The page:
5. Frank Ocean – Channel Orange
Regardless of the context surrounding its release, Channel Orange was the most ambitious record to come out in 2012. Ocean more than fulfilled the task of creating an album with mainstream appeal for his major label debut, not through Guetta-produced cheap thrills but an intimacy that was all-inclusive. Songs like ‘Sweet Life’, ‘Bad Religion’ and ‘Thinkin’ ‘Bout You’, like so many classic pop songs, channel a moment or feeling so close to the writer themselves, yet which strike a chord with so many others. Channel Orange is an album that will be revisited for years to come.
4. Perfume Genius – Put Your Back N 2 It
Long before Frank Ocean’s coming out, Mike Hadreas of Perfume Genius caused a stir in the U.S by having a promotional video, in which he was seen embracing a gay porn star, banned. Ironically, this garnered more attention than the video itself would have, with R.E.M.’s Michael Stipe publicly denouncing the homophobia at the heart of the censorship. Anyone drawn to the album either by Perfume Genius’ earlier work or the controversy surrounding it was treated to a record of breathtaking beauty and minimalism. Add to this a rare poetic touch and the address of heavy themes others might shy away from (gay porn, drug addiction, child abuse, pedophilia), Put Your Back N 2 It is an album that merits attention.
3. Kendrick Lamar – good kid, m.A.A.d city
There was no more gripping or immersive album released in 2012 than good kid, m.A.A.d city. The diverse and nuanced delivery on the album encourages repeated listens, with Lamar showing just why this release was waited for with such anticipation. So often hyped records fall short of the mark, but good kid, m.A.A.d city has not achieved both immediacy and depth, making it all seem so easy along the way.
2. Stumbleine – Spiderwebbed
For the past couple of years, dubstep has been the go-to sound for any artist looking to shake up their sound. It reached a terrible head this year with Muse’s latest release. So what happens when a dub artist comes in the other direction? While James Blake turned his early work into piano ballads with beats, Bristol producer Stumbleine decided to move towards shoegaze-tinged dream pop songs. The results are irresistible. A mix of Burial-esque garage vocal samples, dub beats, jangling electric guitars and hazy synths, Stumbleine’s debut is both blissful and danceable. Spiderwebbed is a record that combines numerous genres and ideas from opposing ends of the musical spectrum to create the most soothing and ambient sound of 2012.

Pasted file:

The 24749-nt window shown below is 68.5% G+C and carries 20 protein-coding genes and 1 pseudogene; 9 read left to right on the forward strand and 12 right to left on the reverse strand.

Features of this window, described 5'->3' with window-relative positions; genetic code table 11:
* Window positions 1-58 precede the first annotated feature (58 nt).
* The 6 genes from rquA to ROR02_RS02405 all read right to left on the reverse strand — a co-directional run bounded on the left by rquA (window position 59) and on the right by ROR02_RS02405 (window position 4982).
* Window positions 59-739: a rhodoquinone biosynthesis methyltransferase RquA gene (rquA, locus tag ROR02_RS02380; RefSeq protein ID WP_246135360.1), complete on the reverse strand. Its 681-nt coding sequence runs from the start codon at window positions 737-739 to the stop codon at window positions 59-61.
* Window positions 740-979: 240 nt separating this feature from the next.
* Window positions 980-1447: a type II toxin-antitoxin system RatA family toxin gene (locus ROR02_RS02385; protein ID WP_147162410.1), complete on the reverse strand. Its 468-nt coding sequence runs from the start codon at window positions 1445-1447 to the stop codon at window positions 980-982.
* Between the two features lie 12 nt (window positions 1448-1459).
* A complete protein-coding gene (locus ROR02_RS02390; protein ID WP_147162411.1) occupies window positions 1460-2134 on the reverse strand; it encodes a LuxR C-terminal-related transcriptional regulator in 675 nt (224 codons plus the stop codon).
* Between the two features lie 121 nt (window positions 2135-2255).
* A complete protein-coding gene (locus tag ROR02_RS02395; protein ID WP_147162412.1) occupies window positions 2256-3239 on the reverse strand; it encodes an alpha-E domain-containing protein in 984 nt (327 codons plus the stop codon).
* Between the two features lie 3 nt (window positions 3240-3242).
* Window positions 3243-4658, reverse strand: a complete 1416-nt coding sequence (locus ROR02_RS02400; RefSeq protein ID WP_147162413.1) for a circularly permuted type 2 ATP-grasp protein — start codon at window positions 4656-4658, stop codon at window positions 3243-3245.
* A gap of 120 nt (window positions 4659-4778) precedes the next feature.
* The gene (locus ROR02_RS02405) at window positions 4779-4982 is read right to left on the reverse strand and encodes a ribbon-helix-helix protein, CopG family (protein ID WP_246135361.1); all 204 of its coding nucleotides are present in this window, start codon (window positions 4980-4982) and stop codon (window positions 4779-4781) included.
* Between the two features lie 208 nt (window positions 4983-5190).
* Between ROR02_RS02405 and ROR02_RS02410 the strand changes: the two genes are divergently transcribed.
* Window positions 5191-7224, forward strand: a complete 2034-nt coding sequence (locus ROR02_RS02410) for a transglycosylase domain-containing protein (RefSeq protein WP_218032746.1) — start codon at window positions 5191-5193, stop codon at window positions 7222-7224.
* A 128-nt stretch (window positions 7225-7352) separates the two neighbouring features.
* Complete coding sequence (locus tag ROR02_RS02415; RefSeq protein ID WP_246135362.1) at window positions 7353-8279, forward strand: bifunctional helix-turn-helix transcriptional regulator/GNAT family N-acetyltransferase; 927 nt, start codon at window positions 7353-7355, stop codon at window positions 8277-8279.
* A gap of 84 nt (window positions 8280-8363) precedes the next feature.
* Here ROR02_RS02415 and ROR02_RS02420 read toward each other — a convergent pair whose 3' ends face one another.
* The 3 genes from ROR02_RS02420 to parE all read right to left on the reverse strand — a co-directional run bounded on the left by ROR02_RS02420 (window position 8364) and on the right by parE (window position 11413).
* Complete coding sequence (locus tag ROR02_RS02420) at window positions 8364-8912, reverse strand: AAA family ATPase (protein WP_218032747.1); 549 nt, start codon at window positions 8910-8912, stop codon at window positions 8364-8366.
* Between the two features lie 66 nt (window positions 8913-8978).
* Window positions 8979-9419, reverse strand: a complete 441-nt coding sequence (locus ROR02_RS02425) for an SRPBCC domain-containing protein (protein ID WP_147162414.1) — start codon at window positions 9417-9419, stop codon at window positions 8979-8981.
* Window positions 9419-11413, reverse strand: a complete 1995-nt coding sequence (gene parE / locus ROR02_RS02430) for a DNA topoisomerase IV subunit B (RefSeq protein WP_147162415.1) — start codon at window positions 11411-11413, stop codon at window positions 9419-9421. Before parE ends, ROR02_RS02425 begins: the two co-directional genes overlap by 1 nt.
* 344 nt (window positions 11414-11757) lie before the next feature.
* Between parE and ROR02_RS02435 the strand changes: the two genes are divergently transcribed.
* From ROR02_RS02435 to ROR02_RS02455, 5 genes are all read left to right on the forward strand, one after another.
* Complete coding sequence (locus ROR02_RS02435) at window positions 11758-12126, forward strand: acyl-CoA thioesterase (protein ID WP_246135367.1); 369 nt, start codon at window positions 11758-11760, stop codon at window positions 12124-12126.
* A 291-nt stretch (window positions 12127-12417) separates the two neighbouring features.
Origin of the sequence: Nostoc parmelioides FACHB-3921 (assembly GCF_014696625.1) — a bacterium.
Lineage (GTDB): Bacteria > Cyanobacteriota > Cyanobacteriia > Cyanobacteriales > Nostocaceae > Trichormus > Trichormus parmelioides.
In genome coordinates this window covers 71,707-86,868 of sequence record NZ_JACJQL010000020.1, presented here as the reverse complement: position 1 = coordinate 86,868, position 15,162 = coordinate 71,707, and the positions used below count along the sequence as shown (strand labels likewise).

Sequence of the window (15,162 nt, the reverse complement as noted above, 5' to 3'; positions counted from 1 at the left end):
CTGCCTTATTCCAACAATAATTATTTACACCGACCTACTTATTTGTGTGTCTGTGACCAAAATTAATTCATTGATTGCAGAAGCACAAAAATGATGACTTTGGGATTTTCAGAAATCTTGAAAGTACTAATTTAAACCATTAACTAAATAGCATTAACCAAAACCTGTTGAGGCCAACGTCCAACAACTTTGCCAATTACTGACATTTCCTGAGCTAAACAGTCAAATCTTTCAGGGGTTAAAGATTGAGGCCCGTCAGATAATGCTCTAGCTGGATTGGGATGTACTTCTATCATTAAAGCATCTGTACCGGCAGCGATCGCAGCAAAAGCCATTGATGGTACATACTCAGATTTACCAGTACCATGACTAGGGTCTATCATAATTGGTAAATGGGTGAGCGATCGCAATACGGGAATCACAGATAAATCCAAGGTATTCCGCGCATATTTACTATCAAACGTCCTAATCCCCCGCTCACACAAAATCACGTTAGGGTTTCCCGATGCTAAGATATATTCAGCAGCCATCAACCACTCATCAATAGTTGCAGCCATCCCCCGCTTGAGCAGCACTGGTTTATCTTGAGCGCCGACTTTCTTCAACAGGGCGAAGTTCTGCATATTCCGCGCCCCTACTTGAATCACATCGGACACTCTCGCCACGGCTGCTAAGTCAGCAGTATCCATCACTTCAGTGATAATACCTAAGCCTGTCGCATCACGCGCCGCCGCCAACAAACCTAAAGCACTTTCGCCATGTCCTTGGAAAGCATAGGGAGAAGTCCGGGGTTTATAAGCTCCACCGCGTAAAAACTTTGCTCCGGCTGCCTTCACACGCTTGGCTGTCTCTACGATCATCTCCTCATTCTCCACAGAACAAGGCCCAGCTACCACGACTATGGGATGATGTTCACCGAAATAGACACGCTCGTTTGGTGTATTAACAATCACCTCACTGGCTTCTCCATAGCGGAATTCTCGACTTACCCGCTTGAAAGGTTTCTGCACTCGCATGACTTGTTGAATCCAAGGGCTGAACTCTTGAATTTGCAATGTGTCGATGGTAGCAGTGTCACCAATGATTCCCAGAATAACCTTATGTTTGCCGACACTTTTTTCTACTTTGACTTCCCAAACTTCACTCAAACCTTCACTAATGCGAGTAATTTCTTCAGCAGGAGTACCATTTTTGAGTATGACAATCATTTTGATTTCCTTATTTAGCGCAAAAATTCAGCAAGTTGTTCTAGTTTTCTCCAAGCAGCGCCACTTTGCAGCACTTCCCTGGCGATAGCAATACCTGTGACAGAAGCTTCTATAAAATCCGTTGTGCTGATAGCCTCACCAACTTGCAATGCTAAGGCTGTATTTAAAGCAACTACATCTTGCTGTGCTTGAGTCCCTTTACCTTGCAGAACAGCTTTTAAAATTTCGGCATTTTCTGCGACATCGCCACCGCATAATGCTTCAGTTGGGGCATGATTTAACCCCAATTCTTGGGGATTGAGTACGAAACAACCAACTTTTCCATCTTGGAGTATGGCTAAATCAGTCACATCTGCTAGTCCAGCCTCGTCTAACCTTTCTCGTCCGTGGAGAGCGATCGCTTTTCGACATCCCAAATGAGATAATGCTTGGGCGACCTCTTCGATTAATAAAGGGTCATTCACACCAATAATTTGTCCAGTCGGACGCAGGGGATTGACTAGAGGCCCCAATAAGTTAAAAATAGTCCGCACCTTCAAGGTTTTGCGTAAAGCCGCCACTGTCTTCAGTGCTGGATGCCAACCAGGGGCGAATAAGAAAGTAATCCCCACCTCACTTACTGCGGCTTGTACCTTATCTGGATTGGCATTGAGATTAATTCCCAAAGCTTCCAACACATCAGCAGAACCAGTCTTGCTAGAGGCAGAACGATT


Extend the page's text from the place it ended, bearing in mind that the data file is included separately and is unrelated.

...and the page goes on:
1. Chromatics – Kill For Love
It is difficult to discuss Chromatics without mentioning the film Drive. While they only contributed one song to the soundtrack, Johnny Jewel, chief songwriter in the band and head of record label Italians Do It Better, composed an entire score for the film that was not used (Jewel also wrote the soundtrack’s most memorable song, Desire’s ‘Under Your Spell’). Their entire sound evokes the iconic scene of the film: Ryan Gosling driving alone, in slow-motion as the sun sets.
But the most striking aspect of Kill For Love is just how cohesive it is. Chromatics have created an album that defies its simplicity: each song is greater than the sum of its parts, and in turn the record adds value to each individual track by juxtaposing it perfectly with another perfectly constructed one. A truly cinematic masterpiece.